cutting down mic bleeding and leakage.

Discussion in 'Recording Gear and Equipment [BG]' started by spectorbass83, Nov 22, 2005.

  1. spectorbass83


    Jun 6, 2005
    My band is currently using the following mics to record drums:

    One Apex125 large diaphragm dynamic microphone
    One Apex126 dynamic microphone
    One Apex-DC drum rim clips for mounting Apex126
    Three Apex165 miniature gooseneck microphones
    Three windsocks for Apex165
    One Apex190 stubby pencil condenser microphone (used for Hi-hat)
    We use two other Apex pencil condensers for the Overheads.

    The mics came in the Drum pack seen here

    We are using an M-Audio Delta 1010 PCI Interface, and a Behringer EURORACK UB2442FX-PRO (

    Do you guys have any recommendations on cutting down mic bleeding and leakage? Has anyone tried Gating? Your responses will be appreciated.
  2. I try to think of it as maximizing the signal from the target drum, not so much eliminating leakage. Trying to keep a mic from picking up a drum that is 20 inches away is pretty pointless. But making sure that the mic you are using is covering the target drum properly is going to help a lot. If you can monitor with something like extreme isoaltion headphones then you can fine tune the mic placement in real time. You can also try to do it by watching the level meters. Have the drummer play while you monitor just one mic. Dial in the position until you hear the target drum well, and the other drums the least.

    Once you have that set up you can use gating in a subtle way to knock down some leakage. What you want to avoid is having to use a really high threshold where the drums sound really fake. But that might be OK since you don't say what kind of kit or what kind of music.
  3. Trevorus


    Oct 18, 2002
    Urbana, IL
    I am NOT going to make a joke about the title of this thread. I really shouldn't.

    You may want to check the response patterns for those mics, and see if you can place the mics so the drum's vibrating surface is within the main pickup area. With cardioid mics, this is generally in front of the mic, with some low end pickup from the back. Generally the sides are not a problem. You can also check for some low freq leakage from the back end of the mic, and cut it a bit with some specific EQing, or just pointing the tail end of the mic away from the other drums as much as you can. One problem with micing drums is that the places that get the best sound are often in the way of the drummer.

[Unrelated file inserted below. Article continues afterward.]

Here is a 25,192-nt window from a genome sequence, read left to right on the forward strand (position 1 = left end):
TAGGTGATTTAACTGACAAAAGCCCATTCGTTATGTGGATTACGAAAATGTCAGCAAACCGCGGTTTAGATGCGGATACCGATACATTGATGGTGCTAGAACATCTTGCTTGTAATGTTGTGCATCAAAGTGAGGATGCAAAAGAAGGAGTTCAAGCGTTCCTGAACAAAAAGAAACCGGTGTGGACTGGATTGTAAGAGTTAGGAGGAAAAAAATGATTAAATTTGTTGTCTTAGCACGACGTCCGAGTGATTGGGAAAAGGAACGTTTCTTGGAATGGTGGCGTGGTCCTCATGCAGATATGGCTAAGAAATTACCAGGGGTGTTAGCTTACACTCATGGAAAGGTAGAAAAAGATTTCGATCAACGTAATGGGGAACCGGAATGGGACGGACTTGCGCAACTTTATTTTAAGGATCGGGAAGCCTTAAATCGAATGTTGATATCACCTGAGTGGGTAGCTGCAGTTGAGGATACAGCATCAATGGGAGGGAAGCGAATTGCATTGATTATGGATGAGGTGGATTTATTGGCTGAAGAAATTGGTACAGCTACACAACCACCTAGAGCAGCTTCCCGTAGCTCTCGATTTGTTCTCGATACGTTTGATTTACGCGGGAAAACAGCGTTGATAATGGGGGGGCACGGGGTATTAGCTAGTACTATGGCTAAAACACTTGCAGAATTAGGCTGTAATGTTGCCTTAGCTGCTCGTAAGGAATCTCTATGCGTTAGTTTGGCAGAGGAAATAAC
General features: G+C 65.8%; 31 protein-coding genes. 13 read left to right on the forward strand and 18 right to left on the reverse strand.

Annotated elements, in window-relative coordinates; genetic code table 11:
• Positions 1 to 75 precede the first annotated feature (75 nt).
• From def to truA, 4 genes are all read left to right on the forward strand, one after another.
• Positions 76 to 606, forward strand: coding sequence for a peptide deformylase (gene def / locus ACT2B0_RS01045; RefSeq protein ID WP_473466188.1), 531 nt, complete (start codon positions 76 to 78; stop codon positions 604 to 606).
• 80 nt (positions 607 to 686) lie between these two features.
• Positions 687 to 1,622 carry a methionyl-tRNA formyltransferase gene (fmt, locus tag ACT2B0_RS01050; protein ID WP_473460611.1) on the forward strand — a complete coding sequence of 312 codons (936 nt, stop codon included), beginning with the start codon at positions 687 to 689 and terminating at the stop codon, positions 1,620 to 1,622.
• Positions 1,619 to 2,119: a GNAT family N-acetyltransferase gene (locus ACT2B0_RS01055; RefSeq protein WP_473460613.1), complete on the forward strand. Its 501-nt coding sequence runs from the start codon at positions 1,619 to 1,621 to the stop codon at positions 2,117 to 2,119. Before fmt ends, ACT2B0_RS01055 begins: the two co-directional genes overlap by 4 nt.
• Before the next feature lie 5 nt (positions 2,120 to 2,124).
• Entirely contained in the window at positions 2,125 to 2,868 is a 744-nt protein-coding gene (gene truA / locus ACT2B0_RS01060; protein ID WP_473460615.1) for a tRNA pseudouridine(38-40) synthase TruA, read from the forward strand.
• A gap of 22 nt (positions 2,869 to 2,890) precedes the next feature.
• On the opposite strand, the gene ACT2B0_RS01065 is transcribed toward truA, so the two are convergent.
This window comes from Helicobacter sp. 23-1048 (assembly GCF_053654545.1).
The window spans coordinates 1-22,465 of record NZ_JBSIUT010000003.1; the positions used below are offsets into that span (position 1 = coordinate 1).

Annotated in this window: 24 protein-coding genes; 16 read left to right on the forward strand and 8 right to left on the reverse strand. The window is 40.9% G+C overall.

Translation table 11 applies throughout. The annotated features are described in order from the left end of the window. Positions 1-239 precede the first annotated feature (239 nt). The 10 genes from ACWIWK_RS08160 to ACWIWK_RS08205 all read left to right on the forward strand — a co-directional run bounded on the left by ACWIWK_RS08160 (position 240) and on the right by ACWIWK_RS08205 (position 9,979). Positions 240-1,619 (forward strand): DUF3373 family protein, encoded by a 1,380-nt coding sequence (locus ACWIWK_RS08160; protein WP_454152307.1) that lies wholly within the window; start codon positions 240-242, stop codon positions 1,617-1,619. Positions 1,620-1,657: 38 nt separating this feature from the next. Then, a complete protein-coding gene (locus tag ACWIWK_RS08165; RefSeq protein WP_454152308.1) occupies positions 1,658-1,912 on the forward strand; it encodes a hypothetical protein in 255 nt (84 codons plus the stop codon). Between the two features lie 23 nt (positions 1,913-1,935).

4. spectorbass83


    Jun 6, 2005
    Always appreciate the responses..
    The kit being used is a Sonor Force 6-piece.
    The music is mostly Hard Rock - similar to Chevelle, Taproot and Disturbed. Let me know if there is any info you need. Thanks again!
  5. WalterBush


    Feb 27, 2005
    Yuma, Az
    Full disclosure, I'm a certified Fender technician working in a music store that carries Fender, Yamaha, and Ibanez products among others.

    Ah, then heavy gating, followed by heavy compression and radical EQ are probably all good things.

    As mentioned previously, be concious of mic placement. In particular, check the mic's polar patterns and make sure that the snare mic is pointed so as to put the "dead" spot behind the mic directly in front of the hi-hat, and make sure the hi-hat mic is placed so it's not facing the snare at all. This helps immensely when mixing down the two. Bringing up the beef in a snare drum track with lots of hat bleed tends to make the hat sound clunky.

    Also, use the DAW's editing functions in your favor. Completely erase any part of a track that doesn't include that track's drum being hit (overheads excluded.) Just don't chop them so short that it cuts off any parts of the drum's sustain and release. Yes, that's what a gate is for, but if you do this it's easier to dial in a gate and not worry about stray transients triggering it and wreeking havoc with your mix.

    Make sure the overheads aren't so close to the cymbals that they pick up cymbal wash, i.e. the ride below the crash reflects off the bottom of the crash and into the mic. Not only does this sound wierd, it can cause phase problems. As well, the crash can move in such a way as to alternately expose the bottom and top to the mic, causing an unpleasant "chorus-ey" effect. Best way to avoid this is to eyeball how high the tallest cymbal moves when struck, and stick the mic a couple of inches above it. Good luck, playing with drum sounds is one of my favorite parts in a project!